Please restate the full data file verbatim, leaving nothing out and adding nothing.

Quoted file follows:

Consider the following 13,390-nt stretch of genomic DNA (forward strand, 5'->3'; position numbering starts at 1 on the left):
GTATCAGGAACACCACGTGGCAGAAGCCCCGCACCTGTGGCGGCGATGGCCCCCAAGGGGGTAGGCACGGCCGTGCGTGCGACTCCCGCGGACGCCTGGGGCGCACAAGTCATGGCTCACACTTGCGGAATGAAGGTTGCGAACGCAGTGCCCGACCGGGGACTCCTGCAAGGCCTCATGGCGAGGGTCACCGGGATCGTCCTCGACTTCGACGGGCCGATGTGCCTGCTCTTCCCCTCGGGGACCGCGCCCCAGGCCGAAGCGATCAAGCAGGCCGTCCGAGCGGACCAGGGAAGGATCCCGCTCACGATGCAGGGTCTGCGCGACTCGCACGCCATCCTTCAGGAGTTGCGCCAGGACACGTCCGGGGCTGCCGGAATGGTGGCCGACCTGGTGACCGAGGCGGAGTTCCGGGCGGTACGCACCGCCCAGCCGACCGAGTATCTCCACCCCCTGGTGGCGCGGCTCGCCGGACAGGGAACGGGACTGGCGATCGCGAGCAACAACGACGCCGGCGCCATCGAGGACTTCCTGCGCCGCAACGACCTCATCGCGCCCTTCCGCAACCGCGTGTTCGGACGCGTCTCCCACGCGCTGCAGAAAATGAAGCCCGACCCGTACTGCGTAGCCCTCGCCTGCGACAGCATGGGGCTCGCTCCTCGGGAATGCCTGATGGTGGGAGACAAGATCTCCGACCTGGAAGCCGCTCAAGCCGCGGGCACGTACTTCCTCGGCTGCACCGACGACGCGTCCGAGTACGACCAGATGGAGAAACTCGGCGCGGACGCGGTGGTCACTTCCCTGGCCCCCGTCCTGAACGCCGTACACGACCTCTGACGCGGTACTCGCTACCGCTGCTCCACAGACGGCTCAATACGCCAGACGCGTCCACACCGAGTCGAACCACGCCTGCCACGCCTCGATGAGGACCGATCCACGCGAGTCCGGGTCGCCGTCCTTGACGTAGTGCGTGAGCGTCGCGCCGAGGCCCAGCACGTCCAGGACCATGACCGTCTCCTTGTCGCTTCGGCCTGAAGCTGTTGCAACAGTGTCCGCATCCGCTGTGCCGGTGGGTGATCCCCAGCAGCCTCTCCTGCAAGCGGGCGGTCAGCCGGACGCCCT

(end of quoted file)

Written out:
Consider the following 13,390-nt stretch of genomic DNA (forward strand, 5'->3'; position numbering starts at 1 on the left):
GTATCAGGAACACCACGTGGCAGAAGCCCCGCACCTGTGGCGGCGATGGCCCCCAAGGGGGTAGGCACGGCCGTGCGTGCGACTCCCGCGGACGCCTGGGGCGCACAAGTCATGGCTCACACTTGCGGAATGAAGGTTGCGAACGCAGTGCCCGACCGGGGACTCCTGCAAGGCCTCATGGCGAGGGTCACCGGGATCGTCCTCGACTTCGACGGGCCGATGTGCCTGCTCTTCCCCTCGGGGACCGCGCCCCAGGCCGAAGCGATCAAGCAGGCCGTCCGAGCGGACCAGGGAAGGATCCCGCTCACGATGCAGGGTCTGCGCGACTCGCACGCCATCCTTCAGGAGTTGCGCCAGGACACGTCCGGGGCTGCCGGAATGGTGGCCGACCTGGTGACCGAGGCGGAGTTCCGGGCGGTACGCACCGCCCAGCCGACCGAGTATCTCCACCCCCTGGTGGCGCGGCTCGCCGGACAGGGAACGGGACTGGCGATCGCGAGCAACAACGACGCCGGCGCCATCGAGGACTTCCTGCGCCGCAACGACCTCATCGCGCCCTTCCGCAACCGCGTGTTCGGACGCGTCTCCCACGCGCTGCAGAAAATGAAGCCCGACCCGTACTGCGTAGCCCTCGCCTGCGACAGCATGGGGCTCGCTCCTCGGGAATGCCTGATGGTGGGAGACAAGATCTCCGACCTGGAAGCCGCTCAAGCCGCGGGCACGTACTTCCTCGGCTGCACCGACGACGCGTCCGAGTACGACCAGATGGAGAAACTCGGCGCGGACGCGGTGGTCACTTCCCTGGCCCCCGTCCTGAACGCCGTACACGACCTCTGACGCGGTACTCGCTACCGCTGCTCCACAGACGGCTCAATACGCCAGACGCGTCCACACCGAGTCGAACCACGCCTGCCACGCCTCGATGAGGACCGATCCACGCGAGTCCGGGTCGCCGTCCTTGACGTAGTGCGTGAGCGTCGCGCCGAGGCCCAGCACGTCCAGGACCATGACCGTCTCCTTGTCGCTTCGGCCTGAAGCTGTTGCAACAGTGTCCGCATCCGCTGTGCCGGTGGGTGATCCCCAGCAGCCTCTCCTGCAAGCGGGCGGTCAGCCGGACGCCCT